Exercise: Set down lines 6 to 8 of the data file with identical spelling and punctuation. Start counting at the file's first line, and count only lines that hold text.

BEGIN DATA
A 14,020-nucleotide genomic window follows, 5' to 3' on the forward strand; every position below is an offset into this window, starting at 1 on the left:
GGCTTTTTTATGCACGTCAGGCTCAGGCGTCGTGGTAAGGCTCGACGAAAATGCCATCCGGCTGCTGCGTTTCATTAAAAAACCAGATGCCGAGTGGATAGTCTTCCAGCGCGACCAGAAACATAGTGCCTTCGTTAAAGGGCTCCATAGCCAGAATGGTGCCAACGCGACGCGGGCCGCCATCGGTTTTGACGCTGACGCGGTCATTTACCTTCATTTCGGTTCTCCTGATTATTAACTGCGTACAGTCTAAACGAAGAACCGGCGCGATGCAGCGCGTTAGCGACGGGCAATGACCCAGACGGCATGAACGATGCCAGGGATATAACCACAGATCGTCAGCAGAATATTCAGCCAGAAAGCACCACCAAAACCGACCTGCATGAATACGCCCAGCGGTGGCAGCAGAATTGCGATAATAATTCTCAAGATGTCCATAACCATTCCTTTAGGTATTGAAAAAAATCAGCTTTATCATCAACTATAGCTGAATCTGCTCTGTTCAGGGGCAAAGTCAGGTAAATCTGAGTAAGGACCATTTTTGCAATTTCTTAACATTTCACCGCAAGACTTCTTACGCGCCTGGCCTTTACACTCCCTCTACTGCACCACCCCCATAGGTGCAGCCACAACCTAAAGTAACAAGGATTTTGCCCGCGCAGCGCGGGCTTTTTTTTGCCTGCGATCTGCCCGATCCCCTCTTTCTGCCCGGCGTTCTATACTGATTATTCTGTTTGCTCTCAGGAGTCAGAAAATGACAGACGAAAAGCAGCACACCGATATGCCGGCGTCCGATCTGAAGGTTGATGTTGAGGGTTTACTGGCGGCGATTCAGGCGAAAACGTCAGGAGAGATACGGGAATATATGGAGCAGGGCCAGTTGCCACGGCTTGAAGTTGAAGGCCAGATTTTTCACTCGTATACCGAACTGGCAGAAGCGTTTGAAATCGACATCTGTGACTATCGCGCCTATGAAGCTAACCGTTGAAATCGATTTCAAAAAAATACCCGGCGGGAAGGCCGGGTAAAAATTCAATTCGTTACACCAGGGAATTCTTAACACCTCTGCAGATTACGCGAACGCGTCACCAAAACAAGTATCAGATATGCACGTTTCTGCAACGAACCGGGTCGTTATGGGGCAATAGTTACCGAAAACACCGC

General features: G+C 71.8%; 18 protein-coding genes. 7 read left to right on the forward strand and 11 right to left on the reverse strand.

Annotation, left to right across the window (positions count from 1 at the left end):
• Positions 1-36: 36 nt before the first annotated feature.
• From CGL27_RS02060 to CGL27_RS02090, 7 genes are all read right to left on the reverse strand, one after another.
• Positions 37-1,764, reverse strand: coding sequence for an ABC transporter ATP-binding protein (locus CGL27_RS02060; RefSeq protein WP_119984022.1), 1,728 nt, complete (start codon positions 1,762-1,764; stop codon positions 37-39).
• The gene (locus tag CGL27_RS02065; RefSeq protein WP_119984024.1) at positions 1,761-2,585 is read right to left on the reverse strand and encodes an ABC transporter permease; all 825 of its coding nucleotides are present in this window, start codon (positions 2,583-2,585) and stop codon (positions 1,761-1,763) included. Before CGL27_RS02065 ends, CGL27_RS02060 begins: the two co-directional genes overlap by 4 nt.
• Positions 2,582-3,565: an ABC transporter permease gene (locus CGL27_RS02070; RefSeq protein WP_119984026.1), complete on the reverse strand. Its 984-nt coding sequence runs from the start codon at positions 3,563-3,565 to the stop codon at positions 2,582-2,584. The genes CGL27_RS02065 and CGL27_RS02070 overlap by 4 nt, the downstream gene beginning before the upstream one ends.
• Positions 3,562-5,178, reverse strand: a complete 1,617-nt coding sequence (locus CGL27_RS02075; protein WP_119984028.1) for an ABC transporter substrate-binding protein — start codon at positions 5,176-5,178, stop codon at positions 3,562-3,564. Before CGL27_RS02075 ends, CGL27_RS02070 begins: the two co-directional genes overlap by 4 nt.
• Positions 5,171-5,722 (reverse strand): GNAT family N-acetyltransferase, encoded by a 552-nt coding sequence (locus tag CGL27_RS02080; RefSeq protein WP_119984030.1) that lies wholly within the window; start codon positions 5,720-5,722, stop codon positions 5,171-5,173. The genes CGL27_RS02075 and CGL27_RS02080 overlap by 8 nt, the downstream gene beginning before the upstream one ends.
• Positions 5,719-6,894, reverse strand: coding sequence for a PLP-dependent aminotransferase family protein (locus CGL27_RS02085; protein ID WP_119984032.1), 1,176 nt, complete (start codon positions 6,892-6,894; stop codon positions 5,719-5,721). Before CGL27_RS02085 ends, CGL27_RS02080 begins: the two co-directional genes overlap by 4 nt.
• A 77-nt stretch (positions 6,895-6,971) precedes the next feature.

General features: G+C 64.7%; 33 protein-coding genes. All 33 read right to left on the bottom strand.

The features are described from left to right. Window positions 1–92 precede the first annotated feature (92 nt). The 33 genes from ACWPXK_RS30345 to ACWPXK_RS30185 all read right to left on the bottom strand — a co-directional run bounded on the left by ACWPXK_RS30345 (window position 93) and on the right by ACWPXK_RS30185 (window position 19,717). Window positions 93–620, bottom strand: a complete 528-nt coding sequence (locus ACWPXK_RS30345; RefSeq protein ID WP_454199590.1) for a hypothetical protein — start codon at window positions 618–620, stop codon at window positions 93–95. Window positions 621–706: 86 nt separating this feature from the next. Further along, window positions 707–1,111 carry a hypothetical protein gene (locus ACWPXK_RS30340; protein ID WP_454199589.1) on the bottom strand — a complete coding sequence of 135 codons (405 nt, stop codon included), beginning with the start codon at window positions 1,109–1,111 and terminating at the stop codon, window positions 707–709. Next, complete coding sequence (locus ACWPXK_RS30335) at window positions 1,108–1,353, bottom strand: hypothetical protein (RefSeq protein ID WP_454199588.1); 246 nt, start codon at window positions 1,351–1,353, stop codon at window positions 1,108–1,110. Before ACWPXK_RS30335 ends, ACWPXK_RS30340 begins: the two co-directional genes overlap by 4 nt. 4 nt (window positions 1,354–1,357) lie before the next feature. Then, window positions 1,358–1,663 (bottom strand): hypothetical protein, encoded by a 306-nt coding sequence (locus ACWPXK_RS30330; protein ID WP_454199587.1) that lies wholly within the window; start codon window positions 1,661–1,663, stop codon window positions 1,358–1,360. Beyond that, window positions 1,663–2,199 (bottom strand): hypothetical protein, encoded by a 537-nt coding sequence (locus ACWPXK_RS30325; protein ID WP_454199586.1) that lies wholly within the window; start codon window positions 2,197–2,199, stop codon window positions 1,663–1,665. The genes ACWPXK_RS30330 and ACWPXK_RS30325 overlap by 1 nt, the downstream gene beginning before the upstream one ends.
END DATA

• From CGL27_RS02060 to CGL27_RS02090, 7 genes are all read right to left on the reverse strand, one after another.
• Positions 37-1,764, reverse strand: coding sequence for an ABC transporter ATP-binding protein (locus CGL27_RS02060; RefSeq protein WP_119984022.1), 1,728 nt, complete (start codon positions 1,762-1,764; stop codon positions 37-39).
• The gene (locus tag CGL27_RS02065; RefSeq protein WP_119984024.1) at positions 1,761-2,585 is read right to left on the reverse strand and encodes an ABC transporter permease; all 825 of its coding nucleotides are present in this window, start codon (positions 2,583-2,585) and stop codon (positions 1,761-1,763) included. Before CGL27_RS02065 ends, CGL27_RS02060 begins: the two co-directional genes overlap by 4 nt.